The term, Partition Coefficient (Kd), has been used for many decades in chemistry as a measure of how a compound distributes between two immiscible solvent phases. The octanol-water partition coefficient of a given compound, long used as a measure of lipophilicity, is defined as the concentration of the compound in upper phase divided by concentration in the lower phase when the analyte is distributed between octanol and water.
All the while, the term "distribution constant" has been used in the engineering sciences to describe essentially the same phenomenon. More precisely, the Distribution Constant is defined as the ratio of an analyte in a specific form (a given ionic or complexed form) in one phase to the other phase. A synonym for Distribution Constant is "Partition Ratio".
The "distribution ratio" is defined as the ratio of the total analytical concentration of a given analyte in each phase of a two-phase system, regardless of ionization, complexation, or chemical reaction.
Except for ionizable, complexable, and/or highly reactive analytes, all of these terms are synonomous for all practical purposes in the context of CCC. There is some controversy currently being resolved as to what is the most preferred term.
For high-resolution CCC-based separations in a practical amount of time, solvent systems have traditionally been selected such that the compound of interest has a Kd value between 0.5 and 2.0. Modern instrument technology (HPCCC, FCPC) and operation methods (e.g. [EECCC]), greatly extend the range of practical Kd values for CCC-based separations.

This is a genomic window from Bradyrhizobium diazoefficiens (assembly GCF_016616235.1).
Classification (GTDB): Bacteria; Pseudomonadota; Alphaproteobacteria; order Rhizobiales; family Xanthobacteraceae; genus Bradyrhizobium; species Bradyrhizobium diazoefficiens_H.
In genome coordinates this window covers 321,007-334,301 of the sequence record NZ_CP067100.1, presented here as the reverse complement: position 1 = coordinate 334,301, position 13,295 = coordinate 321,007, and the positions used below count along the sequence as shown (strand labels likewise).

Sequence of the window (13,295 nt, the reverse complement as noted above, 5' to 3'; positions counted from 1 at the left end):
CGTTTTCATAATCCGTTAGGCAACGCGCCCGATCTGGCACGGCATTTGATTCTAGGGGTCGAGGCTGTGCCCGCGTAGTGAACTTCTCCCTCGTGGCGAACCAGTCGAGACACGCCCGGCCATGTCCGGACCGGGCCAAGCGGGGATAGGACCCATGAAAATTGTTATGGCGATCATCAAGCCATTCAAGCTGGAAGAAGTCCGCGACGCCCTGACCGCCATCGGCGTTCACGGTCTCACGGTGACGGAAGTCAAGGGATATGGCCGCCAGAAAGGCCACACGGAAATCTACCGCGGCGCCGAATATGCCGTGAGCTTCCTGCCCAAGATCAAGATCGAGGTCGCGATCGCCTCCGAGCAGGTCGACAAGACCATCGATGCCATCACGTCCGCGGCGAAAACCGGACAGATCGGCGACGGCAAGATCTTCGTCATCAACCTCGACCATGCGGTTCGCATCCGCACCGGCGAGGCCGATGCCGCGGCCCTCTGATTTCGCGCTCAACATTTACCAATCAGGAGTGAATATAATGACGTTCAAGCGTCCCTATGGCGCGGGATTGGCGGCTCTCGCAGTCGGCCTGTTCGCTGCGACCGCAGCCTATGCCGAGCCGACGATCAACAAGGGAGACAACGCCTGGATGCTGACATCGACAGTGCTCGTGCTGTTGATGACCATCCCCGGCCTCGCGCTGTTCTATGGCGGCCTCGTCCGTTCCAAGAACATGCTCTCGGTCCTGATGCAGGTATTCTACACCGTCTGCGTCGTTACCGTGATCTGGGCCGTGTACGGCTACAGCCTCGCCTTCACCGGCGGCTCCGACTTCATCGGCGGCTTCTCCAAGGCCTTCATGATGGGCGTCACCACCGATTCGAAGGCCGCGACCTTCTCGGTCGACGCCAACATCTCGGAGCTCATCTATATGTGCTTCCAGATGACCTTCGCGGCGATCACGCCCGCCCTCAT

A much more comprehensive treatment of using CCC to determine partition coefficients is warranted. Pertinent literature includes:
Eltayar, N.; Tsai, R. S.; Vallat, P.; Altomare, C.; Testa, B. Measurement of Partition-Coefficients by Various Centrifugal Partition Chromatographic Techniques - a Comparative-Evaluation. Journal of Chromatography 1991, 556, 181-194.
Vallat, P.; Eltayar, N.; Testa, B.; Slacanin, I.; Marston, A.; Hostettmann, K. Centrifugal Countercurrent Chromatography, a Promising Means of Measuring Partition-Coefficients. Journal of Chromatography 1990, 504, 411-419.
Shibusawa, Y.; Shoji, A.; Yanagida, A.; Shindo, H. Determination of log P-o/w for catechins and their isomers, oligomers, and other organic compounds by stationary phase controlled high speed countercurrent chromatography. Journal of Liquid Chromatography & Related Technologies 2005, 28, 2819-2834.
Berthod, A.; Carda-Broch, S. Determination of liquid-liquid partition coefficients by separation methods. Journal of Chromatography A 2004, 1037, 3-14.